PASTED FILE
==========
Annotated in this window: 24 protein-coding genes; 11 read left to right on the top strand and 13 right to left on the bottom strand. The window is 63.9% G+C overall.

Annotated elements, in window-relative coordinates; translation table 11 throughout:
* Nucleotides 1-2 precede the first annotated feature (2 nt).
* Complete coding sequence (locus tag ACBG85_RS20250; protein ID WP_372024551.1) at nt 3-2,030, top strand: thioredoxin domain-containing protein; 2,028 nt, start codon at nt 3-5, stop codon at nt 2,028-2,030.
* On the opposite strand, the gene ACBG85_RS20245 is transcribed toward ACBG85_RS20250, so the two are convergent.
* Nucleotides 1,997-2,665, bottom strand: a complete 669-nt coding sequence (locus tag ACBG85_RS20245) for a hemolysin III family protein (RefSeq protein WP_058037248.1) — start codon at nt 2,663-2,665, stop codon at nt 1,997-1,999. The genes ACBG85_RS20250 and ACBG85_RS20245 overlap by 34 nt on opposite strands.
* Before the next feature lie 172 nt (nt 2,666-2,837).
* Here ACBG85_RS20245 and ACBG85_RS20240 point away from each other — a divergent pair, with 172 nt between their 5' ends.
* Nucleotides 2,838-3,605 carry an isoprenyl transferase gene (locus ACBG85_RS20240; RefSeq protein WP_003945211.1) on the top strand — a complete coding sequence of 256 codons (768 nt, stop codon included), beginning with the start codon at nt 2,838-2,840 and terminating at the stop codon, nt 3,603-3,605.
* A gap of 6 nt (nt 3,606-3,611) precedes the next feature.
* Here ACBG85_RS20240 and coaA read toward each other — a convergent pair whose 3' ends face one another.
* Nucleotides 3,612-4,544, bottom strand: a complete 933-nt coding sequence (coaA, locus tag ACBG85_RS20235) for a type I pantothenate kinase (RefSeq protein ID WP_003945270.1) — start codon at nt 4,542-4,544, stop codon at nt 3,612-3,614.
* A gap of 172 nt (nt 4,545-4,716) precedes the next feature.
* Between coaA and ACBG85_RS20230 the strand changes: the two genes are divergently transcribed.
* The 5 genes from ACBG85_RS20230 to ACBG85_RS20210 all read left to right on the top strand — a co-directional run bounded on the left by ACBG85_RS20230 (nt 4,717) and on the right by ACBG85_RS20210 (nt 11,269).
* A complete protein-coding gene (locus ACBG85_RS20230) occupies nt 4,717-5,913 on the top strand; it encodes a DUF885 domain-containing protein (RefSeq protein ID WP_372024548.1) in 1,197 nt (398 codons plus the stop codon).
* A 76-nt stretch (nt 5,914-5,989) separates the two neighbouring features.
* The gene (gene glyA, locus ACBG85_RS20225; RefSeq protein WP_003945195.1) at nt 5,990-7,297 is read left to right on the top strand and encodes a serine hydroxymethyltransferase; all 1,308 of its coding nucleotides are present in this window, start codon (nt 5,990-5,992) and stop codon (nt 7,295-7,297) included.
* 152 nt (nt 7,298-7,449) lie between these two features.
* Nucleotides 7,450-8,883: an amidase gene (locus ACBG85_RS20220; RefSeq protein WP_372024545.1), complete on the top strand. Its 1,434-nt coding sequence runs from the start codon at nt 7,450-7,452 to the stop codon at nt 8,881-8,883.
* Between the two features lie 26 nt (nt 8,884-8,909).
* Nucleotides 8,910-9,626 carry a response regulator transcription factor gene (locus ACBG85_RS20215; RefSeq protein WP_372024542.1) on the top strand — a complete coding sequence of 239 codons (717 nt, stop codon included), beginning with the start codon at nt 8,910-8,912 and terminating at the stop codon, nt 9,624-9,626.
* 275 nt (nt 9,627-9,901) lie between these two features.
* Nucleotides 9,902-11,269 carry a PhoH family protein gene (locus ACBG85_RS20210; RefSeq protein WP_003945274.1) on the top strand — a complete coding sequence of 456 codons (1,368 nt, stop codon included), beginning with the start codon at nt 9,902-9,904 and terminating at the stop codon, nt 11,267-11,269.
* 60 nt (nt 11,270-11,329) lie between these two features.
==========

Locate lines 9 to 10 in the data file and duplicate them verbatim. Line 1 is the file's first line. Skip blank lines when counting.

* Nucleotides 2,838-3,605 carry an isoprenyl transferase gene (locus ACBG85_RS20240; RefSeq protein WP_003945211.1) on the top strand — a complete coding sequence of 256 codons (768 nt, stop codon included), beginning with the start codon at nt 2,838-2,840 and terminating at the stop codon, nt 3,603-3,605.
* A gap of 6 nt (nt 3,606-3,611) precedes the next feature.